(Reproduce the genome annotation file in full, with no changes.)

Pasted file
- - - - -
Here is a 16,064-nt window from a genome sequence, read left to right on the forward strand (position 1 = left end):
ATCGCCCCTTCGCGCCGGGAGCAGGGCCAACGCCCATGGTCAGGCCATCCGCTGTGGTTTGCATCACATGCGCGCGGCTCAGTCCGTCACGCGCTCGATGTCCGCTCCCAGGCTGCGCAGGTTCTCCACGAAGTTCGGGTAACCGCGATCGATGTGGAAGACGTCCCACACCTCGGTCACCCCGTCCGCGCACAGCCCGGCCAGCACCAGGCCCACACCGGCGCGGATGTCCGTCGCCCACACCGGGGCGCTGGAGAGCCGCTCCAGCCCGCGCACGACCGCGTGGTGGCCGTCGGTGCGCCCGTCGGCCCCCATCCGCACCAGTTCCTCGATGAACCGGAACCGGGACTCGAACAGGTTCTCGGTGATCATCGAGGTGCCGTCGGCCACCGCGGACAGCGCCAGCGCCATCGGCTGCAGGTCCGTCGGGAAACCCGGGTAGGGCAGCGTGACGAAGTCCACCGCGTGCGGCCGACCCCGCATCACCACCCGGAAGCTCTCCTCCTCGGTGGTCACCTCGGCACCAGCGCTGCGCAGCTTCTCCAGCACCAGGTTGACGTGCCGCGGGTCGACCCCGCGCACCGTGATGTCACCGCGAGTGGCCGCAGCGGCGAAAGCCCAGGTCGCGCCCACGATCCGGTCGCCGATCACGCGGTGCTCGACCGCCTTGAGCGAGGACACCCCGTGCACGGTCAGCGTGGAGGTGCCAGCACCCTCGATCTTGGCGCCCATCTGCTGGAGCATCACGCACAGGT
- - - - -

Here is a 16,064-nt window from a genome sequence, read left to right on the forward strand (position 1 = left end):
ATCGCCCCTTCGCGCCGGGAGCAGGGCCAACGCCCATGGTCAGGCCATCCGCTGTGGTTTGCATCACATGCGCGCGGCTCAGTCCGTCACGCGCTCGATGTCCGCTCCCAGGCTGCGCAGGTTCTCCACGAAGTTCGGGTAACCGCGATCGATGTGGAAGACGTCCCACACCTCGGTCACCCCGTCCGCGCACAGCCCGGCCAGCACCAGGCCCACACCGGCGCGGATGTCCGTCGCCCACACCGGGGCGCTGGAGAGCCGCTCCAGCCCGCGCACGACCGCGTGGTGGCCGTCGGTGCGCCCGTCGGCCCCCATCCGCACCAGTTCCTCGATGAACCGGAACCGGGACTCGAACAGGTTCTCGGTGATCATCGAGGTGCCGTCGGCCACCGCGGACAGCGCCAGCGCCATCGGCTGCAGGTCCGTCGGGAAACCCGGGTAGGGCAGCGTGACGAAGTCCACCGCGTGCGGCCGACCCCGCATCACCACCCGGAAGCTCTCCTCCTCGGTGGTCACCTCGGCACCAGCGCTGCGCAGCTTCTCCAGCACCAGGTTGACGTGCCGCGGGTCGACCCCGCGCACCGTGATGTCACCGCGAGTGGCCGCAGCGGCGAAAGCCCAGGTCGCGCCCACGATCCGGTCGCCGATCACGCGGTGCTCGACCGCCTTGAGCGAGGACACCCCGTGCACGGTCAGCGTGGAGGTGCCAGCACCCTCGATCTTGGCGCCCATCTGCTGGAGCATCACGCACAGGT